General Elections - September 2017
More than five months after Germans went to the polls in the 24 September 2017 national election, Germany will be getting a new government. The final hurdle was cleared 04 march 2018 when the Social Democratic Party (SPD) rank-and-file sanctioned the coalition deal that party leaders had negotiated with Angela Merkel's conservatives. Sixty-six percent of party members who voted supported a continuation of the grand coalition, while 34 percent opposed it — a clearer margin than many in the party had expected.
By 27 November 2017 the Christian Democratic Union led by Chancellor Angela Merkel threw its support behind pursuing a new alliance with the Social Democrats (SPD). Merkel had stressed the importance of a stable German government. SPD leader Martin Schulz, who immediately after his party's poor showing in September elections had rejected the idea of another "grand coalition," meanwhile gave more indications that he is moving away from any rigid position on the issue.
The head of the Christian Social Union — the CDU's Bavarian sister party — also threw his weight behind a "grand coalition." "An alliance of the conservatives and the SPD is the best option for Germany — better anyway than a coalition with the Free Democrats and the Greens, new elections or a minority government," Horst Seehofer told German tabloid Bild am Sonntag.
The SPD's youth branch, the Jusos, or "Young Socialists in the SPD," ended their two-day congress calling for their leaders to move further to the left rather than try out a new grand coalition. Their resolution called for SPD heads to "usher in true alternatives for progressive, solidarity and leftist policy from the opposition."
Germany was thrust into uncertainty 21 November 2017 after a month of four-party exploratory talks about forming a so-called Jamaica coalition – named for each party's respective colors: black, yellow and green – collapsed. The pro-business Free Democrats (FDP) pulled out of make or break negotiations with her Christian Democrats (CDU), Bavarian sister party the Christian Social Union (CSU), and the Greens.
- Limiting migration numbers had become a contentious political topic across Germany due to the over 2 million migrants who have entered the country since 2015. After much infighting, the CDU and CSU agreed that a new government should pursue a limit of no more than 200,000 people entering Germany for humanitarian reasons. The FDP has proposed an annual target of between 150,000 and 250,000 people.
- While all four parties essentially acknowledge Germany's climate protection goals, they disagree greatly over implementation. Whereas the environmentally minded Greens have called for the immediate closure of 20 coal-fired power plants, the CDU/CSU and FDP say the move makes no sense economically and could potentially be dangerous. The Greens remain steadfast in their demands that a Jamaica coalition initiate a phase-out of internal combustion automobiles.
- Another issue that flared up was how to structure Germany's European policy. Should the republic continue to work toward broadening the eurozone, even if that might mean a considerable expansion of mutual bailout liability? The FDP is strictly against any future bailout of countries that maneuver themselves into financial dire straits, as was the case with Greece.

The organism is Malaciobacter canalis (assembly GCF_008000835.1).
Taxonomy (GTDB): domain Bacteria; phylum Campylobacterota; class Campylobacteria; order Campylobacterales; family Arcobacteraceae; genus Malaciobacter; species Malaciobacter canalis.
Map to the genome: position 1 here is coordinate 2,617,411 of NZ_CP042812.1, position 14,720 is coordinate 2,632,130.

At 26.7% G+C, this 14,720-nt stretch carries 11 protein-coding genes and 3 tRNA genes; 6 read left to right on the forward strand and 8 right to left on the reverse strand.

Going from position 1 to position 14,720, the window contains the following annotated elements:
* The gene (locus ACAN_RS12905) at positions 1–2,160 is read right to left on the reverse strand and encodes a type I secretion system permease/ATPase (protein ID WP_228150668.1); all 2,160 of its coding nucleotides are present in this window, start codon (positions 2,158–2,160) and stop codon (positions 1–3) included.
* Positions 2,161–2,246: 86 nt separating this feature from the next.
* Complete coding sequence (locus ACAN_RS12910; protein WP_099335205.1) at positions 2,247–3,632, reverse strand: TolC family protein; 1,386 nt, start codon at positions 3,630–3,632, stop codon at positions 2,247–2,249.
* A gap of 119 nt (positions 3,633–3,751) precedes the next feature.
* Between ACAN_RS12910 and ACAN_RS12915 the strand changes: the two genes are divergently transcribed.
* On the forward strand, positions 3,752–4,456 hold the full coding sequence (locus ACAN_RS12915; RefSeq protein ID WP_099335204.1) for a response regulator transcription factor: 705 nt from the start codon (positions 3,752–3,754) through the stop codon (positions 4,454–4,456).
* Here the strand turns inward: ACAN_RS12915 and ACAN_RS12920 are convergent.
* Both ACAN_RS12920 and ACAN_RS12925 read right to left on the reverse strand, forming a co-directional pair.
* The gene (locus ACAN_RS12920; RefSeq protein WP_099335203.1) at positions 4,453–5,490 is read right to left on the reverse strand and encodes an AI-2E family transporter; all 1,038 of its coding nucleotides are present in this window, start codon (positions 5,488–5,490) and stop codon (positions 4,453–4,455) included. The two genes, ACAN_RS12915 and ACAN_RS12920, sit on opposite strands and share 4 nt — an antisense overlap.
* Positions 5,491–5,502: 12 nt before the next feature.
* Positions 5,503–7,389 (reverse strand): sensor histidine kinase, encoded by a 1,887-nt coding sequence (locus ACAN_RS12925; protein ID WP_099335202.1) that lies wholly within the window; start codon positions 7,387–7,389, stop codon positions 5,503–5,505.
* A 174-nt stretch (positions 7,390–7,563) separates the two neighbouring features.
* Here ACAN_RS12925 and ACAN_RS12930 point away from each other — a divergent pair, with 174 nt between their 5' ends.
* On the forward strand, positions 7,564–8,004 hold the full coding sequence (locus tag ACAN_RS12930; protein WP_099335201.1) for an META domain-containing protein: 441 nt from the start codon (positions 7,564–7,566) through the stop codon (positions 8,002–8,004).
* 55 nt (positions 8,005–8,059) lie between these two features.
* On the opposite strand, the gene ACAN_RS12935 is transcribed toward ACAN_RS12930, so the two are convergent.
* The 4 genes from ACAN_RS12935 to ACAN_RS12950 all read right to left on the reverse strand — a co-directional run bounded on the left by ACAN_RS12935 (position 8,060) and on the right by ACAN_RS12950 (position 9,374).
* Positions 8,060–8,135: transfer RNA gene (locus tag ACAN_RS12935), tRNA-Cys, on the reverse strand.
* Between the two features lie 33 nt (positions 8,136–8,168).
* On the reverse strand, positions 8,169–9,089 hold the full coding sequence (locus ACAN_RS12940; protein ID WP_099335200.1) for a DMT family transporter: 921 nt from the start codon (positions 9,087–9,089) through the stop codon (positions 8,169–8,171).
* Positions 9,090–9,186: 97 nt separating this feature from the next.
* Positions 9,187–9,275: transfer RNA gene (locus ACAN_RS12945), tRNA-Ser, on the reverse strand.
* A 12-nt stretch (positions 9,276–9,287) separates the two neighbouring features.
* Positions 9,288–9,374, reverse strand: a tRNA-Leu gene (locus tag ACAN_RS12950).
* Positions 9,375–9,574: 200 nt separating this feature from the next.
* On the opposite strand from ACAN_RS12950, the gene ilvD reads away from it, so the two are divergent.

- The issue of just how much taxpayer money a amaica coalition would be able spend also caused friction. The solidarity surcharge, or so-called "Soli," is a key example. The tax was levied to finance infrastructure and development in former East Germany after reunification, but the FDP is pushing for it to end in 2019. The CDU/CSU says that it wants to incrementally phase out the tax, which pours billions of euros into state coffers each year. However, the Greens want to keep the tax.
After speaking with President Steinmeier, Chancellor Merkel said 21 November 2017 she was ready to lead her party to fresh elections. In the DeutschlandTrend survey conducted for public broadcaster ARD after talks collapsed, 63 percent of respondents said they want fresh elections if a grand coalition cannot be achieved, while 23 percent backed a minority government.
If no majority coalition emerges, Steinmeier is bound by the German constitution to nominate a chancellor for approval by the German parliament, the Bundestag. If no stable government can be formed after three rounds of voting there, the president can then ask Germans to return to the polls.
The Social Democrats (SPD), who were the second-biggest party in the September election, ruled out forming a second consecutive grand coaltion. SPD leader Martin Schulz said his party is "not available" for another coalition with Merkel and the SPD is not afraid of new elections. After suffering a humiliating election loss in September, the SPD has repeatedly reaffirmed that its role in the upcoming Bundestag will be in opposition.
Although the CDU/CSU received the most votes in Germany's national election on September 24, its surprisingly low result (32.9 percent) meant that the conservatives needed the FDP (10.7 percent) and the Greens (8.9 percent) in order to represent over 50 percent of voters.